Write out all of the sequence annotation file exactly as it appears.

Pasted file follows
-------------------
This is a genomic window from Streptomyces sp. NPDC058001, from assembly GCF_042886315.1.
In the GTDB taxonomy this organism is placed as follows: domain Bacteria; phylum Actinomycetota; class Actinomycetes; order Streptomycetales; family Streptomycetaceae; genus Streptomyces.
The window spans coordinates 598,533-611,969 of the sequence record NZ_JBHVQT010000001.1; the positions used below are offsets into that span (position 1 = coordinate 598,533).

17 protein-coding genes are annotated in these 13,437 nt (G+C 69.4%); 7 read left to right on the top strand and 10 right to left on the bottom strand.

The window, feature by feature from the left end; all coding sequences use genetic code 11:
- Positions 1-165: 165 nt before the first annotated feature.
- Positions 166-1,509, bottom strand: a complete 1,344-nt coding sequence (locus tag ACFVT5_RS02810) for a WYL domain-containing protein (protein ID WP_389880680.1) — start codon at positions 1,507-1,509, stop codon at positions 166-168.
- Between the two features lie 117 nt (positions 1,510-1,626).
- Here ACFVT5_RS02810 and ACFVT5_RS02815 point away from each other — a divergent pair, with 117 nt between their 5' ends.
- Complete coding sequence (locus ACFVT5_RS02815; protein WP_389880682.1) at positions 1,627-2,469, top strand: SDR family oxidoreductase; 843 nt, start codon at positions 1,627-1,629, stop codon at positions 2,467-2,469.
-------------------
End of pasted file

This is a genomic window from Streptomyces sp. NPDC058001, from assembly GCF_042886315.1.
In the GTDB taxonomy this organism is placed as follows: domain Bacteria; phylum Actinomycetota; class Actinomycetes; order Streptomycetales; family Streptomycetaceae; genus Streptomyces.
The window spans coordinates 598,533-611,969 of the sequence record NZ_JBHVQT010000001.1; the positions used below are offsets into that span (position 1 = coordinate 598,533).

17 protein-coding genes are annotated in these 13,437 nt (G+C 69.4%); 7 read left to right on the top strand and 10 right to left on the bottom strand.

The window, feature by feature from the left end; all coding sequences use genetic code 11:
- Positions 1-165: 165 nt before the first annotated feature.
- Positions 166-1,509, bottom strand: a complete 1,344-nt coding sequence (locus tag ACFVT5_RS02810) for a WYL domain-containing protein (protein ID WP_389880680.1) — start codon at positions 1,507-1,509, stop codon at positions 166-168.
- Between the two features lie 117 nt (positions 1,510-1,626).
- Here ACFVT5_RS02810 and ACFVT5_RS02815 point away from each other — a divergent pair, with 117 nt between their 5' ends.
- Complete coding sequence (locus ACFVT5_RS02815; protein WP_389880682.1) at positions 1,627-2,469, top strand: SDR family oxidoreductase; 843 nt, start codon at positions 1,627-1,629, stop codon at positions 2,467-2,469.